On Thursday, Minneapolis will be one step closer to joining the 21st century. After months of dragging its feet, the City opted to do the inevitable: allow Lyft drivers to pick-up people within its borders.
Lyft. Uber, Airbnb. Amazon. These are technological disruptions to the status quo that cities are struggling to handle. While other reasons are often cited, this delay comes down to money, and who gets it. For example; Lyft and Uber, while city’s don’t balance a budget on taxi cab fees or taxes, the revenue they generate in is not insignificant. When it comes to App-based ride-sharing services, cities like Minneapolis (or Seattle and even Paris) get little in the way of revenue.
Getting started in the taxi business can be expensive. In Seattle, getting started will cost you at least $50,000 for a license. In New York City, a “medallion” can run upwards of $1 million. The cost in Minneapolis is more sane, but the number of taxi licenses are limited. At best, it’s protectionism by keeping the old guard propped up under the disguise of safety At worst, it creates scarcity and a monopoly develops.
I can’t remember the last time I was happy about taking a taxi. If your cab shows up, the experience usually goes like this: it shows up late, the backseat is messy, the ride costs too much, the driver won’t take a credit card and insists his machine is broken and doesn’t have proper change.
I’ve used Lyft a handful of times, and it is, hands down, a superior service. It’s more reliable, more affordable and more comfortable. Unless given no other alternatives, I will likely never take a taxi again.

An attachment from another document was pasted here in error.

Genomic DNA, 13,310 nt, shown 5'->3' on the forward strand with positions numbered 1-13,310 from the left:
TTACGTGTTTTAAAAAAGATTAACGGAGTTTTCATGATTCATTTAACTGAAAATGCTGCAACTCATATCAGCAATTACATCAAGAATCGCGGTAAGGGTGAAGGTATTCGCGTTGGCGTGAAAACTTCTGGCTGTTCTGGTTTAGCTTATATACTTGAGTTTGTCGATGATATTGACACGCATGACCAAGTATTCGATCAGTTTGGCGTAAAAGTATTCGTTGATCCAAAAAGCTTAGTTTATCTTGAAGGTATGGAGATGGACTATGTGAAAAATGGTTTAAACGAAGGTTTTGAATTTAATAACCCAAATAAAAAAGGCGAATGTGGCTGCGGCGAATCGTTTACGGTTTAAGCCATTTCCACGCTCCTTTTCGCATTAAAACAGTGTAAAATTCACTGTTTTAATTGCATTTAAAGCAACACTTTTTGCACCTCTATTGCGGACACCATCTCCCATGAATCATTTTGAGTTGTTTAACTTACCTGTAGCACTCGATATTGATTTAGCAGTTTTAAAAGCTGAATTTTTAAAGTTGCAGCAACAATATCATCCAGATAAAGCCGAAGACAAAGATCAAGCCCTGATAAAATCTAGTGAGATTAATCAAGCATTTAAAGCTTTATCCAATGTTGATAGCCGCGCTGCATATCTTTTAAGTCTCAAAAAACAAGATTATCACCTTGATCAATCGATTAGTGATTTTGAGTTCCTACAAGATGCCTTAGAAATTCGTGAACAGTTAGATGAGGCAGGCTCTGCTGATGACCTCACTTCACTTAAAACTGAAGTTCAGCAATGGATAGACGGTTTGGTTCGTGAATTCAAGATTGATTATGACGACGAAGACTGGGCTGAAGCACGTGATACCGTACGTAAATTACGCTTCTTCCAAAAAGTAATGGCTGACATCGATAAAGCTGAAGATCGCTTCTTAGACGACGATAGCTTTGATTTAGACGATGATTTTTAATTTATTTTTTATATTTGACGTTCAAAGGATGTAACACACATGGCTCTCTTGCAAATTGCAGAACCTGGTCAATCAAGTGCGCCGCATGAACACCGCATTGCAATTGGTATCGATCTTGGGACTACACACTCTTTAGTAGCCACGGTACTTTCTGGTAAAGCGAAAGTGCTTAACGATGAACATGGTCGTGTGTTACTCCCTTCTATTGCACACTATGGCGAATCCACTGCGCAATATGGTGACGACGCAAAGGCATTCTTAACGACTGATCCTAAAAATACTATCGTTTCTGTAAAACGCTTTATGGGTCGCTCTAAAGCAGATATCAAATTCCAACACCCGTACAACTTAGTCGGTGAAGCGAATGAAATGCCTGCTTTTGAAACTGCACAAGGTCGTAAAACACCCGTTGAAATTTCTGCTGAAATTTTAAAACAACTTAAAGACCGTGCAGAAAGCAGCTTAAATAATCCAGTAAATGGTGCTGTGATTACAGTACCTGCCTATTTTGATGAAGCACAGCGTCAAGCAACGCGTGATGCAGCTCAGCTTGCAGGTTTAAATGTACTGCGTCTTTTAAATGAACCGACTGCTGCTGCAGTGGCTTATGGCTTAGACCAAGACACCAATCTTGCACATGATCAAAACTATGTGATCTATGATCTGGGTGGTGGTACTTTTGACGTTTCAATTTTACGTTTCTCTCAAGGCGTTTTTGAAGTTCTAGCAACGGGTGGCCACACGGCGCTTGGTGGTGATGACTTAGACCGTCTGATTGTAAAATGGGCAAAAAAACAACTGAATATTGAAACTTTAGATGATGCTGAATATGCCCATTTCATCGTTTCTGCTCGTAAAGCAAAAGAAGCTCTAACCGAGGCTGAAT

In many regards, Lyft is doing what Amazon did in the mid 2000s: it creates harm to the establishment for the benefit of the masses. Taxi cab drivers will need to either adapt or risk having to find a new job. The upside is that a lot of people like me can make $200 on a Friday shuttling people around. The downside is that people with full-time jobs in that industry are without one. It’s benefit to the many with little regard for the establishment.
The tough question: does this hurt the economy? This is where economics gets tricky and unpredictable.
A few years back, I had a debate during a particularly warm Minnesota winter. It was over an article about snowplow drivers and ski slopes being negatively impacted by the lack of snow. Now, the plow drivers and ski instructors are very negatively impacted. But, what about everyone who didn’t have to spend $12 on an extra show shovel? Or, the government agency who saved money by not paying the snow plow driver? Certainly there is a benefit there.
We’ll eventually get things figured out, but were not quite there yet. In the meantime, I think we need to allow these types of services to prosper. Services like Lyft and Uber aren’t going to solve our transportation ills, but they are a good tool that should be placed in a toolbox of other options.